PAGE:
New cholesterol fighting drug may replace old treatment

On Tuesday, an FDA committee voted to recommend approval for the first new drug in a generation to lower cholesterol.

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Peggy O'Connor
CBS News

After a lifetime battling high cholesterol, Peggy O'Connor had a heart attack three years ago at age 56. But she couldn't tolerate statins to lower her bad cholesterol.

"When I started on the statin I started having muscle spasms and pain," said O'Connor.

In typical patients, a high dose of statin can lower bad cholesterol up to 50 percent. But there are millions of people with very high cholesterol like O'Connor who can't tolerate statins, or for whom statins just don't work.

A year and a half ago, she enrolled in a clinical trial of a drug called Alirocumab.

The medication is injected twice a month, and it works by blocking the action of a protein, improving the liver's ability to remove bad cholesterol or LDL from the bloodstream. In clinical trials the drug lowered LDL levels by more than 60 percent.

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A new drug could replace statins for some patients battling high cholesterol levels.

CBS News

Over the last year and a half, O'Connor's bad cholesterol has dropped by more than 100 points.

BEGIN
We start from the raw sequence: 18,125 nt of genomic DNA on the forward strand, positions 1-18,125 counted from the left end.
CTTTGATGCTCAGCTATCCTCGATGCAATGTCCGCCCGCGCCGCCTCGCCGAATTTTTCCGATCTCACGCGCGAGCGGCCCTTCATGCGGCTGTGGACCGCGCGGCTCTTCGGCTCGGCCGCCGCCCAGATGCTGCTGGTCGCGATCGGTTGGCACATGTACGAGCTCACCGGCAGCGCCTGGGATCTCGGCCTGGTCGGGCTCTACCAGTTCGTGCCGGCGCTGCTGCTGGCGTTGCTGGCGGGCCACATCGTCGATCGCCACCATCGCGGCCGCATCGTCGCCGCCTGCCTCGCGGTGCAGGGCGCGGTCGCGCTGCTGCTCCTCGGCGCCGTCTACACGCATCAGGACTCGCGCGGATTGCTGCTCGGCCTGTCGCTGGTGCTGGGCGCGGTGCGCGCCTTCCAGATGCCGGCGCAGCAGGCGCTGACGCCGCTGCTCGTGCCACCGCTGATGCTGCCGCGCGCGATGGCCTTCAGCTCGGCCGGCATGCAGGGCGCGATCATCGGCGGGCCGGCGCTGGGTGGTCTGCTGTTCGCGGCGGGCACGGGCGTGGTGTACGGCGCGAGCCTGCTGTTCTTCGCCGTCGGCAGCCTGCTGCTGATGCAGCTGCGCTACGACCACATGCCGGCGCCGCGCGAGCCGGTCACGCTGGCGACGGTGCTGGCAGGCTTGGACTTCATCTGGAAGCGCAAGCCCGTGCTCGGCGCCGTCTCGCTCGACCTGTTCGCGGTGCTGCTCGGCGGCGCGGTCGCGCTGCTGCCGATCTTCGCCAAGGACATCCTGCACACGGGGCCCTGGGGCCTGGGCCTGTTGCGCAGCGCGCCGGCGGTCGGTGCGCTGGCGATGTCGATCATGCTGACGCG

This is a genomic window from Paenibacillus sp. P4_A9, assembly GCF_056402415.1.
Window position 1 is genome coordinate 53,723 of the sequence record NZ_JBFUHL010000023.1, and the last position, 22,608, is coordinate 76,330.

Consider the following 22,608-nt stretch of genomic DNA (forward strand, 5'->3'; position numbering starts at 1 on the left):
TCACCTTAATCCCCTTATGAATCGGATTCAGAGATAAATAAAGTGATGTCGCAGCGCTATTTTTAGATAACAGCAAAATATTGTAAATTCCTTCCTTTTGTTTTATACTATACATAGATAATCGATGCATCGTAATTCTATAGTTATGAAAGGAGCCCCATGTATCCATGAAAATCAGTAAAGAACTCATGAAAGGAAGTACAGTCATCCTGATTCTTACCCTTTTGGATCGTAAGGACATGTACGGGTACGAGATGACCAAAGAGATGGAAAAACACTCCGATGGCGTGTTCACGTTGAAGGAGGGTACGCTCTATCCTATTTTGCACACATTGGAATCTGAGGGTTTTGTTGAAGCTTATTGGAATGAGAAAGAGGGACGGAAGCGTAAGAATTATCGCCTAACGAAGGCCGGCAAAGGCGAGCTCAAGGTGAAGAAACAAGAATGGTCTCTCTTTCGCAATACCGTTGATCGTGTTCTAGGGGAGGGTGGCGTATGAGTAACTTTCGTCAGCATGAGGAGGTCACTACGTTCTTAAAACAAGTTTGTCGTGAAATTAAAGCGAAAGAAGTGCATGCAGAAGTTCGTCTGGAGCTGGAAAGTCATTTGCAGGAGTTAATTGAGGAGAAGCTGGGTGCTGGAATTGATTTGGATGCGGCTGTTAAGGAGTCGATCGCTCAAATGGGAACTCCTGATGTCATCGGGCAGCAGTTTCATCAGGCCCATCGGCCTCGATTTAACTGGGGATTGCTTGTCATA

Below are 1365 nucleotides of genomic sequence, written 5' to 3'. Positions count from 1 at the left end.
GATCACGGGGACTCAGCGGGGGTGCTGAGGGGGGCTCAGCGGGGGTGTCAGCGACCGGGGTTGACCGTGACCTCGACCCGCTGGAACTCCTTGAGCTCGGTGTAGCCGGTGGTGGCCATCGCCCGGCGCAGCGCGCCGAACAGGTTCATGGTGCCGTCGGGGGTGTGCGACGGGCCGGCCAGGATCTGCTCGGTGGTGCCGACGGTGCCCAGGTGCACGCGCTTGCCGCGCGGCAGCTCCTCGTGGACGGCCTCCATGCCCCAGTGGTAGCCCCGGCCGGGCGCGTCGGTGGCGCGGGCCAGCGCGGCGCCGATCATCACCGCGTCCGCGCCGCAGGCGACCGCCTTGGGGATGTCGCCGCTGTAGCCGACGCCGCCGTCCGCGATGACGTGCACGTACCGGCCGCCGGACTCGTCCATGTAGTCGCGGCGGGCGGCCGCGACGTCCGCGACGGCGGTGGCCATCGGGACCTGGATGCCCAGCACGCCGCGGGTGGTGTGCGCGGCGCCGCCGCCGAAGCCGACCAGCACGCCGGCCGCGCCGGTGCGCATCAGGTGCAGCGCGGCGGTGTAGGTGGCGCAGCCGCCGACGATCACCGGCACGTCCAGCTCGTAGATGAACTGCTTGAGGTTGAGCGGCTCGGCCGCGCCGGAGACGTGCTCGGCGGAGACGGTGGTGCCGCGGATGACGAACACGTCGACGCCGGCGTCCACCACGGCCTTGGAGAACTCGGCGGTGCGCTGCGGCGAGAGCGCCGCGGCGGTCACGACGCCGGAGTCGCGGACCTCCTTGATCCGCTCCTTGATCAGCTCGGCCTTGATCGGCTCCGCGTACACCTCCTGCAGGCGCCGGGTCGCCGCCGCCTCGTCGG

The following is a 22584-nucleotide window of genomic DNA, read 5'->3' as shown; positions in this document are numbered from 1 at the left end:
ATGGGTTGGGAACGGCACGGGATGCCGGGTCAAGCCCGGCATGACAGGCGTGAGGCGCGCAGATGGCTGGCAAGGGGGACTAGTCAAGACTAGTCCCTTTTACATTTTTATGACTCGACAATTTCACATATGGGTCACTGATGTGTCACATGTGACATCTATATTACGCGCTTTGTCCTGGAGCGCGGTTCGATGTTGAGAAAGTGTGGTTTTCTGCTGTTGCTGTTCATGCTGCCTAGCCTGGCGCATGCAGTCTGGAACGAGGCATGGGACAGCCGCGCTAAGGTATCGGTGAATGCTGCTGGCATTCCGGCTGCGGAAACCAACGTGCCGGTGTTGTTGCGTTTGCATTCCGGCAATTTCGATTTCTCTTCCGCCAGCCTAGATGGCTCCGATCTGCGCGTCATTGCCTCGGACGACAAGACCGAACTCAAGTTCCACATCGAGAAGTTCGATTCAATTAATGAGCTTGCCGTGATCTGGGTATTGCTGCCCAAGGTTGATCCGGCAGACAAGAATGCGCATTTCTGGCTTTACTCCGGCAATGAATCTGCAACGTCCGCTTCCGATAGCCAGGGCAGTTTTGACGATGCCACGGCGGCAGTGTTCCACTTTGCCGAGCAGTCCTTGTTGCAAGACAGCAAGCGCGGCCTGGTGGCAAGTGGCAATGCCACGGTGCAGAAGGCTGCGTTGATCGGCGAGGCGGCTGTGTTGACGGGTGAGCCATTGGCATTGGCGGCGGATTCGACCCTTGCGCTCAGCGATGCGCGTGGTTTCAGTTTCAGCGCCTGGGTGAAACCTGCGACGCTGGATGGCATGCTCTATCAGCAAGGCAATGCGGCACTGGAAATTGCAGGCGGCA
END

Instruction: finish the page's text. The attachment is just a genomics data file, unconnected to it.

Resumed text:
"My highest number was 170," she said. "My number a few weeks ago was 50."

Dr. Steve Nissen of the Cleveland Clinic is testing other drugs in this class. Although the drug has not yet been shown to prevent heart attacks or stroke, he believes it will save lives.

"If we inhibit that protein for long periods of time getting LDL cholesterol down as low as 30 or 40 that it may well turn cardiovascular disease no longer into the number one killer of men and women," he said.

The advisory committee will consider a similar drug tomorrow and the FDA could approve them for use later this year.

These drugs are biologics, so they will be much more expensive than statins, costing around $10,000 a year.

  • Elaine Quijano

    Elaine Quijano was named a CBS News correspondent in January 2010. Quijano reports for "CBS This Morning" and the "CBS Evening News," and contributes across all CBS News platforms. She is based in New York.